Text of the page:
The news came late last night that Greek prime minister Alexis Tsipras would call a referendum on the bailout accord that international creditors have proposed to keep the country afloat.
Following an emergency meeting of his cabinet, Tsipras said his government had decided the package of austerity measures proposed by the country’s creditors – made in a last-ditch effort to avert default – would be put to popular vote. The referendum will take place on Sunday 5 July.
An ultimatum at odds with the founding principles of the EU
“After five months of hard negotiations our partners, unfortunately, ended up making a proposal that was an ultimatum towards Greek democracy and the Greek people,” he said in a national address, “an ultimatum at odds with the founding principles and values of Europe, the values of our common European construction.”
The leader, who only hours earlier had rejected the proposed reforms after several days of high-stakes talks in Brussels, said Greeks now faced a “historic responsibility” to respond to the ultimatum.
He said the reforms were “blackmail for the acceptance on our part of severe and humiliating austerity without end and without the prospect of ever prospering socially and economically”.
Tsipras had informed the leaders of France, Germany and Mario Draghi, the head of the European Central Bank about the decision. “I asked them to extend our current bailout by a few days so this democratic process could take place,” he said.
The referendum question
Greeks would be asked whether they wanted to accept or reject excoriating tax hikes and pension cuts that the EU, ECB and International Monetary Fund have set as a condition to release desperately needed bailout funds. Greece’s current rescue programme, already extended once, expires on 30 June.
Depositors, worried that capital controls may only be hours away, rushed to ATMs to withdraw savings. Queues quickly formed outside banks around the capital.
Prompted by the response, the government spokesman, Gavriel Sakellarides, insisted the plebiscite would not endanger Greece’s place in Europe. “The question is not whether we will remain in the eurozone. The Greek people should not be afraid,” he said in the early hours.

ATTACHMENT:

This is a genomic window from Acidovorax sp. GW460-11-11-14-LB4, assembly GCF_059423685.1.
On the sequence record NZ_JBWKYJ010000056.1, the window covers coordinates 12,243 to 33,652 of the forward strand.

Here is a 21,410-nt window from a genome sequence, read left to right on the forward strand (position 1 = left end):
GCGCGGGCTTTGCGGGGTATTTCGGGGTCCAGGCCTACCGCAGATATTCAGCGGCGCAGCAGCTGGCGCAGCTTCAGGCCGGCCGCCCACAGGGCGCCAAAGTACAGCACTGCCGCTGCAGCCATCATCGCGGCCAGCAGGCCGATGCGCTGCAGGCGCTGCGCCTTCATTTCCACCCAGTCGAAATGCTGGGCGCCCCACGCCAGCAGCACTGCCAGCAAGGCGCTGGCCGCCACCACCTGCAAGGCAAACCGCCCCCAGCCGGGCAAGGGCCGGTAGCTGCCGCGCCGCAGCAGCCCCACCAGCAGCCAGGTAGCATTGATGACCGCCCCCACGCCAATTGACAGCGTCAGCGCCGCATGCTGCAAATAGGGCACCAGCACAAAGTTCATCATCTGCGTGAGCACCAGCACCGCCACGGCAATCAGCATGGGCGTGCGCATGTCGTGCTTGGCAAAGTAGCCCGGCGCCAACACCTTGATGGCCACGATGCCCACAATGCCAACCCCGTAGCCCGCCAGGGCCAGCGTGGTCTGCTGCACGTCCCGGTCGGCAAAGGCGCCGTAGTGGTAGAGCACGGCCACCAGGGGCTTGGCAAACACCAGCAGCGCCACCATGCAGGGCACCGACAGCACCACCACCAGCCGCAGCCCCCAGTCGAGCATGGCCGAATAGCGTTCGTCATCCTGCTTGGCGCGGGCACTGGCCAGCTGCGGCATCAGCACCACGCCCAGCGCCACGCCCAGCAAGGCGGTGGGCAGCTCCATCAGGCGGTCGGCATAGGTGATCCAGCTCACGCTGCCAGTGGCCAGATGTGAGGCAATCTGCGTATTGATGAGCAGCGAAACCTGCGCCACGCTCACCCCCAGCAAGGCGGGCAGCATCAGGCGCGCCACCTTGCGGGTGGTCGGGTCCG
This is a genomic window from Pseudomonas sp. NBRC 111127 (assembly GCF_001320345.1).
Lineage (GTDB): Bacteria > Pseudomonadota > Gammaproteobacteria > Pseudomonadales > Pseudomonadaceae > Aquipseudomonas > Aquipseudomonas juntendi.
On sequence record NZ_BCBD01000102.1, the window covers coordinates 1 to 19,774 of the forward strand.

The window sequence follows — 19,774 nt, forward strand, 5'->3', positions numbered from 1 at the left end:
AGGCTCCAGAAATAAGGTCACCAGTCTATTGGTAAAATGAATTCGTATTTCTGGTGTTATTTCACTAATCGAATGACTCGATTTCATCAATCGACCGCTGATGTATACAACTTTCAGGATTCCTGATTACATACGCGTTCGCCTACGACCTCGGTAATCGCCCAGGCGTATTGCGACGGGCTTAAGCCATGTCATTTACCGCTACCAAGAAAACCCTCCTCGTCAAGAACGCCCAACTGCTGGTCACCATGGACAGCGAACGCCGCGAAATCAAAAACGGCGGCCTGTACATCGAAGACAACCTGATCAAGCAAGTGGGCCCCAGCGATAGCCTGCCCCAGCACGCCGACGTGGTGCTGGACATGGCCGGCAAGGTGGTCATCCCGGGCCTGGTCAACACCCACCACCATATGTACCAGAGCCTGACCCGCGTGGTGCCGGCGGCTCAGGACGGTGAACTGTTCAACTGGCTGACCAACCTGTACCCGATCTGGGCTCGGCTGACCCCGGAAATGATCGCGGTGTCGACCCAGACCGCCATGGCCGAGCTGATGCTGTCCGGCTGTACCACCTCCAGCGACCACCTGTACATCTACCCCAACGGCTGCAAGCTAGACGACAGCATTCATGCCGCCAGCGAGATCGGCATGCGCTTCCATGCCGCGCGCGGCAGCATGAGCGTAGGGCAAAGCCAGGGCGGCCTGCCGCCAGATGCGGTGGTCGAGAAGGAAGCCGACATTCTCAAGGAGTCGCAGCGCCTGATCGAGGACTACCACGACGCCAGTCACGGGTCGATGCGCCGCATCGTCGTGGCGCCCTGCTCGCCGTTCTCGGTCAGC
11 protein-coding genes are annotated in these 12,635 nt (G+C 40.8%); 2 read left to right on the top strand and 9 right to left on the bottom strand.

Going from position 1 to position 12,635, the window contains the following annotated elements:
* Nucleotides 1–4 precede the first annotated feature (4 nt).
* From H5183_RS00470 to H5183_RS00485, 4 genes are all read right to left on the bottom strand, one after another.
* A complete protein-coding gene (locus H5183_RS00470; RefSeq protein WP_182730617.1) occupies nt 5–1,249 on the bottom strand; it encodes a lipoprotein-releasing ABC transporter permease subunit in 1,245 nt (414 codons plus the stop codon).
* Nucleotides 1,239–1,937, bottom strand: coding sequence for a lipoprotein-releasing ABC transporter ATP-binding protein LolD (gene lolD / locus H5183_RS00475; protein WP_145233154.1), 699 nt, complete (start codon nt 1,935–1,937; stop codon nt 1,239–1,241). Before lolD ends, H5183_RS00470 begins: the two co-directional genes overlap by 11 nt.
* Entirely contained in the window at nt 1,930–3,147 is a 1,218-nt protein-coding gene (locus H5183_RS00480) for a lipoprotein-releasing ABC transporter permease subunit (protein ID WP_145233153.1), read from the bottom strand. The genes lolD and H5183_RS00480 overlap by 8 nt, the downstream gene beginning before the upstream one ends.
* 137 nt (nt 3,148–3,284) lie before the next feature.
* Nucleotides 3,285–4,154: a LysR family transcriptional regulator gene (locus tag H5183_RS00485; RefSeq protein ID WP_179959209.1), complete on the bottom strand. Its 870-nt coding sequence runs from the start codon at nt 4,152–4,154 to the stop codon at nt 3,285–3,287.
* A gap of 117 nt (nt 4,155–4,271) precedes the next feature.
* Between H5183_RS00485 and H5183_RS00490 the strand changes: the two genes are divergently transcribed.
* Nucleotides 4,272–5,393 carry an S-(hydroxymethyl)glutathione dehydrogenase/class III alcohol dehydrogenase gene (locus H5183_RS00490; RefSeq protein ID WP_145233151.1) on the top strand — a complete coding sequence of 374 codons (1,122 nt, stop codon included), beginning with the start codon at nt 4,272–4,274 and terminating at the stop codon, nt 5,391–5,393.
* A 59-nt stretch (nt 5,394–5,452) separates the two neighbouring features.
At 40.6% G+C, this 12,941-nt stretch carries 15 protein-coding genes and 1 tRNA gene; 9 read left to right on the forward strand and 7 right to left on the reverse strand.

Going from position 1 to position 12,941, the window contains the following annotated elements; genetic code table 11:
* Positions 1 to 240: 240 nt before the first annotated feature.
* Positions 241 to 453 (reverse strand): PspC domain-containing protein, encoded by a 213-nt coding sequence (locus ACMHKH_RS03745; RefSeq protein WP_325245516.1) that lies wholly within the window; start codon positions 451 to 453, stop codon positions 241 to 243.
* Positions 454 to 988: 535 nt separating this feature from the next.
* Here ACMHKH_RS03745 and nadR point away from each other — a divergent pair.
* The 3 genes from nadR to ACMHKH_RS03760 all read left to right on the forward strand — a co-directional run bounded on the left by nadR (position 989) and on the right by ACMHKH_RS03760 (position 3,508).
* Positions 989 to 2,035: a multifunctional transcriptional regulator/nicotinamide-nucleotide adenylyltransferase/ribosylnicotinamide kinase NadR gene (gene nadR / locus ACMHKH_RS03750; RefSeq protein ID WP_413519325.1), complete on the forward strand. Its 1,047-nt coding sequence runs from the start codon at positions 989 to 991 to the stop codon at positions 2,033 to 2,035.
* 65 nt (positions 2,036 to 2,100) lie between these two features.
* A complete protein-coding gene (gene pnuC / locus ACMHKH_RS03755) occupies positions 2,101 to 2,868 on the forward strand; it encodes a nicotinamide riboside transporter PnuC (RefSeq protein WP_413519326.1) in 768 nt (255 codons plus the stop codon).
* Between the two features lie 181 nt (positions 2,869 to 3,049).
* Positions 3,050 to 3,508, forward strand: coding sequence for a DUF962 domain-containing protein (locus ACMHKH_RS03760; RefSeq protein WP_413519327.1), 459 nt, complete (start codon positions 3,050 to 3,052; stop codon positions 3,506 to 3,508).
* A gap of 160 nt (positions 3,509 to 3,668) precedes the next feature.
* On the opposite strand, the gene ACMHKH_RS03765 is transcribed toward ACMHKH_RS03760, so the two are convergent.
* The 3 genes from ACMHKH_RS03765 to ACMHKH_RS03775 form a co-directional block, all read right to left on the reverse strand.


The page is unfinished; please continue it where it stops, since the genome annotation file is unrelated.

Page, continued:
But Tsipras, whose radical-left Syriza party was catapulted into power five months ago on a platform of eradicating austerity, did not hide his own feelings for the accord.
Greeks, he said, were being subjected to “humiliation and blackmail”. “These proposals, which clearly violate the European rules and the basic rights to work, equality and dignity, show the purpose of some of the partners and institutions was not a viable agreement for all parties, but possibly the humiliation of an entire people,” he said.
“But I personally pledge that I will respect the result of your democratic choice, whatever that may be.” The Greek parliament, in an emergency step, would convene on Saturday so that the referendum could be called in line with the constitution. Several ministers emerging from the cabinet session said they would not support the “barbaric measures” being demanded of Athens by foreign lenders.
What they said
The energy minister, Panagiotis Lafazanis, who heads Syriza’s militant wing known as the Left Platform, said he would support a no vote against measures that had resulted in the widespread “misery and pillaging” of the country since its debt crisis exploded five years ago.
The recipient of €240bn in bailout funds – the biggest rescue programme in global financial history – Greece has seen its economy contract by more than a quarter, unemployment soar and poverty levels rise precipitously under the weight of draconian budget cuts and tax increased demanded by creditors.
“If the Greek people say a big no, it is going to be impossible for those who wield power not to take note unless democracy no longer exists.”
Yanis Varoufakis: tweeted: “Democracy deserved a boost in euro-related matters. We just delivered it. Let the people decide. (Funny how radical this concept sounds!).”
Merkel said she and Hollande had urged the Greek PM in a 45-minute private meeting to accept the creditors’ “generous” offer
The generous offer
The creditors laid out terms in a document handed to Greece on Thursday. It said Athens could have 15.5 billion euros in EU and IMF funding in four instalments to see it through to the end of November, including 1.8 billion euros by Tuesday as soon as the Greek parliament approved the plan.
The total is barely more than what Greece needs to service its debts over the next six months and contains no new money. Further funding would require a third bailout programme, which is politically impossible for the moment in Athens and Berlin.
The lenders also made a gesture towards Tsipras’ demands for debt relief by making a vague offer to reaffirm a 2012 pledge to consider stretching out loan maturities.
The ‘generous offer’ come at the price of pension cutbacks, new reductions in public sector salaries, an increase in taxes on food, eateries and tourism, and elimination of tax breaks on tourist islands. That has sparked protests in Greece, where one in four people are out of work.
Not the first time
This is not the first time that Greece has flirted with a referendum in recent years. Former Prime Minister George Papandreou sought one in 2011 as he struggled to impose painful cuts demands by lenders, but was ousted over the call and his administration replaced by a government of technocrats.
The latest drama came after weeks of phone calls, face-to-face-discussions and several rounds of meetings among European. In the latest round, German Chancellor Angela Merkel and French President Francois Hollande met Tsipras on the sidelines of an EU summit to coax him to accept an offer to fund Athens’ loan repaymentss until November in return for tax increases and pension cuts .